Understanding the authority
of the church
The written word teaches us in various ways Some teachings and commands are generic,
and some are specific. Some are direct statements or commands, some are approved
examples, and some are just necessarily understood (implied or inferred) from what is said.
Some things are a matter of being helpful or expedient, But, whatever way the written word
teaches, authority comes only from the written word. Without book, chapter and verse, there is
no authority. (2 Timothy 3:16,17; etc.)

Generic/Specific

Generic teachings or commands allow for freedom of direction upon the part of the individual.
Specific teachings or commands spell out exactly what is to be done. This is where the
individual has to use some sense (sometimes called "common sense," although there are
times when it is questionable how common it is).

An example of a generic command would be found in the Great Commission: "Go, and teach
all nations..." How is one to go? Walk, run, ride a beast, ride a bicycle, ride an automobile, ride
a sailboat, ride a steamer, ride a train, ride a plan... or by letter, telegraph, radio, television,
internet, etc? The answer is by any of these. The command to go is generic.

However, the command to teach is specific. This same Commission says, "...teaching them to
observe all things whatsoever I commanded...1 What is to be taught is the gospel, the doctrine
of Christ, the New Testament.

Direct Statement/Command

"In the beginning, God created the heavens and the earth." That is a direct statement. It gives
us authority to teach that God created the universe. "Thou shaft not steal." That is a direct
command. Commands to either do, or not to do things are easy to understand. Very few
people have any problem with direct statements and direct commands.

Approved Apostolic Example

"And upon the first day of the week, when the disciples came together to break bread, Paul
preached unto them, ready to depart on the morrow: and continued his speech until midnight"
[The Acts of the Apostles, chapter 20, verse 7]. This is an approved example that almost
everyone recognizes. There is no direct command to worship on the first day of the week. The
reason we do is the approved apostolic example of doing so. When we follow what was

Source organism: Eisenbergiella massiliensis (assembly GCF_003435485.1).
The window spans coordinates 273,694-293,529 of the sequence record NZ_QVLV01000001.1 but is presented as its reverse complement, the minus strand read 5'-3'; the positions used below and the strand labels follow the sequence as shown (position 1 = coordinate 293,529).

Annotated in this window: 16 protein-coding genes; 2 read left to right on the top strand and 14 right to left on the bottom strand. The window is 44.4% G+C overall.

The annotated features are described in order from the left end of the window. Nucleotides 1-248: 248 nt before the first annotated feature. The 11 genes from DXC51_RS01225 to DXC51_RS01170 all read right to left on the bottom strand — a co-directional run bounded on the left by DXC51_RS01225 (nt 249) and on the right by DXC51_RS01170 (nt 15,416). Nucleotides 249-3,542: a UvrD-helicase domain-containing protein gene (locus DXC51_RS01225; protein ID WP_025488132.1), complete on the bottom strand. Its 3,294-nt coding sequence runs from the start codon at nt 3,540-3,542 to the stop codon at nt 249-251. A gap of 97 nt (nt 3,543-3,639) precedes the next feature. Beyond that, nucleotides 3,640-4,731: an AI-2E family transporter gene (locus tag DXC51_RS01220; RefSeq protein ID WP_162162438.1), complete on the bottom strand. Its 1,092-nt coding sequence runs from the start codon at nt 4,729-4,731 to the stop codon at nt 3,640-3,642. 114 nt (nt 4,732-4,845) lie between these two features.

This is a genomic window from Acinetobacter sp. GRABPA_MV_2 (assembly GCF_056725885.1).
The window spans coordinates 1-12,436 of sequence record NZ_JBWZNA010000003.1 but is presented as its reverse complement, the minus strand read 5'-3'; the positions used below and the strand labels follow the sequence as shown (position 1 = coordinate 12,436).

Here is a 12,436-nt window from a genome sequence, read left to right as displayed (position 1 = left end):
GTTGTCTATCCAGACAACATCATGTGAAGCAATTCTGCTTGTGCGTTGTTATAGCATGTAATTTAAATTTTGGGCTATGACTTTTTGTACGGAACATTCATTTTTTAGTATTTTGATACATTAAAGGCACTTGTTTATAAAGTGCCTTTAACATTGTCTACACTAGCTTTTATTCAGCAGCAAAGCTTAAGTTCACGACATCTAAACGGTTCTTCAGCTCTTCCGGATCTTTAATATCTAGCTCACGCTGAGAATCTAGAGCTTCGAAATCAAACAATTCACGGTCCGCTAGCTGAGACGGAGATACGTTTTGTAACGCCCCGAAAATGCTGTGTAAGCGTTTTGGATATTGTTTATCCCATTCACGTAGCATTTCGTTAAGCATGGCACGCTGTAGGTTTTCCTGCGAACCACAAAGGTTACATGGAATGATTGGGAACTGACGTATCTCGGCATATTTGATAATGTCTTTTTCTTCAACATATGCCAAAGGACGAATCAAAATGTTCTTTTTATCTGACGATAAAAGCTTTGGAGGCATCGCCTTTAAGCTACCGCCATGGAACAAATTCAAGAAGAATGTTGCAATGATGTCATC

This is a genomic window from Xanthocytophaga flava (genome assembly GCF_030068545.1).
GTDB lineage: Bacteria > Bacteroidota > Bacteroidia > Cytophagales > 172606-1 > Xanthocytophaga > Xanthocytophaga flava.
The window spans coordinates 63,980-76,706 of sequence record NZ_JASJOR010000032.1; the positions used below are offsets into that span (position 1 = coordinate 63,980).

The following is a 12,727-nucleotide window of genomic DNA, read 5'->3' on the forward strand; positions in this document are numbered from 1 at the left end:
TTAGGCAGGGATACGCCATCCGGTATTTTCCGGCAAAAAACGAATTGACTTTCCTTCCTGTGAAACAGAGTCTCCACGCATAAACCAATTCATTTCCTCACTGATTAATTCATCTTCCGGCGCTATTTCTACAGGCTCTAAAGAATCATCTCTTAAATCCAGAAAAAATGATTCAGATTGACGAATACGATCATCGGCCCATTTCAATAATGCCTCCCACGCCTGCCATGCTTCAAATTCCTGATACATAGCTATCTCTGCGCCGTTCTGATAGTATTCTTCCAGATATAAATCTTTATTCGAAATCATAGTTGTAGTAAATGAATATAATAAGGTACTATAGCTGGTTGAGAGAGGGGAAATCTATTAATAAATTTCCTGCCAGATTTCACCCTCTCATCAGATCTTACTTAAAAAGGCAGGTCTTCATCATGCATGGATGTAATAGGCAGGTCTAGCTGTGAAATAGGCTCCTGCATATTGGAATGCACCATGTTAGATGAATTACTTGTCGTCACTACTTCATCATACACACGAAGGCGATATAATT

approved by the apostles (who gave us the doctrine of Christ), we have authority
.

Implication/Inference

Whether you call it implication (base upon the writer's intent), or inference (based upon the
reader's interpretation), part of authority must be recognized as what is necessarily understood
as a passage is read. The command to assemble is implied in Paul's Epistle to the Hebrews,
chapter 10, verse 25. Since it says we are not to forsake the assembling of ourselves
together.it implies we are to assemble together. Also implied (or necessarily inferred) is that
there must be a place to assemble. This place may be obtained because it is implied by the
need to assemble.

Expediency

All things that are lawful are not expedient. [see 1Corinthians 6:12; 10:23]  Expediency is that
which is helpful in accomplishing the desired end; but, does not change the nature of what is
done. Expediency does not mean the end justifies the means. Expediency is the application of
wisdom to doing what God has otherwise commanded to be done.

For example, a choice must be made as to what time to assemble. Should it be morning,
afternoon, or evening? or a combination of these? Depending upon the distance being
traveled by those assembling, depending upon their age, depending upon the culture (is it an
agrarian society, or an urban society?), one time may be better than another. If lights are a
problem, daylight would be expedient. If heat is a problem, staying out of the heat of the day
would be expedient. If it is an agrarian societ, time must be allowed for the feeding and care of
the animals, morning and evening.

Expediency is carrying out the command/example/implication in the wisest manner. However,
there can be no expediency where there is no command/example/implication. And, expediency
can only be used for generic command.

"And now, brethren, I commend you to God and to the word of His grace which is able to build
you up and give you an inheritance among those who are sanctified." [Acts 20:32]
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